Filed under: Questions — captainchunk @ 3:17 pm

How small is too small? The iTunes example is used a lot in The Long Tail due to its methodology of selling single songs. The Tail is about variety and the smaller the unit the more things you can have. I kept wondering if at some point, having super small units is really a good thing?

Filtering is crucial for making the Tail useful. Filtering is OK now, but I am curious if will be able to keep pace with the thickness of the Tail. If the amount of content far exceeds the ability of filters, then the Tail risks becoming unwieldy. Will filtering be able to keep up?

Moving down the Tail takes time and time is the one thing that can’t be changed. In to find value in the Tail, the time it takes to navigate through the Tail must be close to zero. I don’t think navigating the Tail will ever be instantaneous, but what can be done to minimize the time barrier of the Tail?

July 9, 2008

The Long Tail – Week 1

Filed under: Reflection — captainchunk @ 4:23 am

As I was unable to attend class this week, my comments on the class discussion would be lacking… so I just figured I would comment a little bit on the Free! article by Anderson.

Anderson is absolutely correct in his assessment that the web is trending towards zero. The cost of the hardware to run internet services is currently super cheap and is only going to get cheaper and the only cost companies will incur is the development costs.

Anderson broke the free economy of the web into six categories. One of his categories is “Freemium”. This is used by so many web 2.0 companies, including my company Konnects, that I was really interested in what he had to say about it. While this model seems to make sense now because the small number of people who subscribe to the premium service subsidize the cost of the free loaders, I am not totally sure if it will be a viable model for web 3.0 whenever that hits. It is a good way to do things now because people will pay for a service that is relatively new, but as soon as a company gives the milk away for free… the cat is out of the bag.

Reading the article lead me to another thought. While the costs keep driving to zero for internet services… companies can still charge a lot for the best. The best gets more expensive as everything else gets free. So while the trend is towards free… the best services will get more expensive. This is really just the freemium idea on the larger scale and not in a single company. Out of similar web services, the best will be able to charge and make money while all the others will be free.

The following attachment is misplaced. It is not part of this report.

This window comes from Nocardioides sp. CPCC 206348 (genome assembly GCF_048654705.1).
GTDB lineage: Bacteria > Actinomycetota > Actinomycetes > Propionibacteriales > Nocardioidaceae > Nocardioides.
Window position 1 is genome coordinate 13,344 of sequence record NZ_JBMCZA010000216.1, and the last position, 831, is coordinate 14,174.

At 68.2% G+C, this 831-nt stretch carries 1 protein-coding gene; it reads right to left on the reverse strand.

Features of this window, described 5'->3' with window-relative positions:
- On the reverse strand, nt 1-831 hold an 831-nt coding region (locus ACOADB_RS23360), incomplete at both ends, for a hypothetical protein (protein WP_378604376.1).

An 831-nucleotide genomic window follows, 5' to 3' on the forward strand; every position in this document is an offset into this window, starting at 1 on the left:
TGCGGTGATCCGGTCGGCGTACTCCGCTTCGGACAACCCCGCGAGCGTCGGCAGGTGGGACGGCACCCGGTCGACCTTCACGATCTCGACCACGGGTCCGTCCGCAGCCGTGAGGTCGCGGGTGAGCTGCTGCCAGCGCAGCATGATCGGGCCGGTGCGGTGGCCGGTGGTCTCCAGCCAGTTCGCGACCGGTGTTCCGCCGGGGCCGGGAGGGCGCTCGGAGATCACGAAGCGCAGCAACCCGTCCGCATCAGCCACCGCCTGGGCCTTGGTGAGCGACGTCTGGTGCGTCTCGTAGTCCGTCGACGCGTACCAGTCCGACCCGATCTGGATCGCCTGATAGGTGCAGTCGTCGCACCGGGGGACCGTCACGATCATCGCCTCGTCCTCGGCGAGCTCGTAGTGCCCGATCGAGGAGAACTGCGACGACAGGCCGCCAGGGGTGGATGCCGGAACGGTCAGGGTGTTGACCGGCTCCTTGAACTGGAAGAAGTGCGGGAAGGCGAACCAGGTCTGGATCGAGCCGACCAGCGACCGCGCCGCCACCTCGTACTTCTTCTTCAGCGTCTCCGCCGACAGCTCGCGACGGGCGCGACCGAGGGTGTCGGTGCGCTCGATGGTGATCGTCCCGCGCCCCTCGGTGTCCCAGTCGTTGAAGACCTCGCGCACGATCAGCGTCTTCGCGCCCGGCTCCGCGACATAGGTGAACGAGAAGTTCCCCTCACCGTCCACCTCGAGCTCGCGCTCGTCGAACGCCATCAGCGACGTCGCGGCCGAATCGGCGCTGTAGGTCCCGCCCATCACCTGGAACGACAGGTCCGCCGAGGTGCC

Free is the future… but I don’t think it will be quite so simple as seeing free stickers tacked to every index page on the web.

July 3, 2008

Goals for my first class in 3 years

Filed under: Reflection — Tags: — captainchunk @ 2:57 am

Going into this class, my main goal is to get a sense of some of the economic principles that shape digital media. It’s consumption, it’s distribution, it’s pricing. Part of this new information age is figuring out how to make money from things that are free. It is one thing to guess on how pricing may or may not affect the bottom line in a digital business, but having the knowledge and ability to synthesize data and ideas with respect to economics will be valuable to my career.

I really want to be able to look at these emerging technologies and trends and be able to see them from an economic point of view. I don’t necessarily want to crunch numbers to figure out the utility of a product, but rather have the ability to look at pricing and competition and say, “if we move our pricing this direction, we may see this result.” I really want to move in a business direction in my career and having a good basic understanding of how economics can apply to digital media and digital communication is important to me.

Technological trends change so quickly that without a good understanding of the larger economic principles at work, I feel as though I would be walking over a gap with no bridge underneath. Being able to make educated decisions in my career is critical to me and I think this class will be a start to that end.

Thoughts on my frist reading assignment in 3 years

Filed under: Reflection — Tags: — captainchunk @ 2:56 am

Page one of Media Economics was my first introduction to economics… in the academic sense. I didn’t quite know what to expect from the book and how it would tie into the digital media aspect of our class. It was helpful to me to flesh out the everyday economics I hear on the 6:00 news. Supply and demand, economies of scale, etc.

During the reading, I was continually questioning how virtual, non-physical products were affected by these economic principles. Many of the examples used were either physical media that require a cost to produce or more traditional forms of communication like long distance telephone calls. I was curious as to how a service such as a social networking website, which once the development has been completed, with the only cost to run the website is servers and bandwidth, can be applicable to the economic principles of traditional media.

Varian’s thoughts and ideas seemed to be more current in terms of the concepts I see while working for a web 2.0 company. His discussion of First-degree price discrimination was fantastic. One of our big pushes is relevance, which is really “owning the consumer.” We are always tossing out the phrase “data, data, data,” and “owning the consumer” is all about data.

The economic principle of lock-in is interesting to me since there is a trend towards data portability on the internet. Is lock-in a concern in the digital world? I think that the network effect is lock-in for web 2.0. I enjoyed Varian’s article more as I felt he cemented my initial introduction to economics better than Media Economics did… but maybe that was because I read Varian after Media Economics?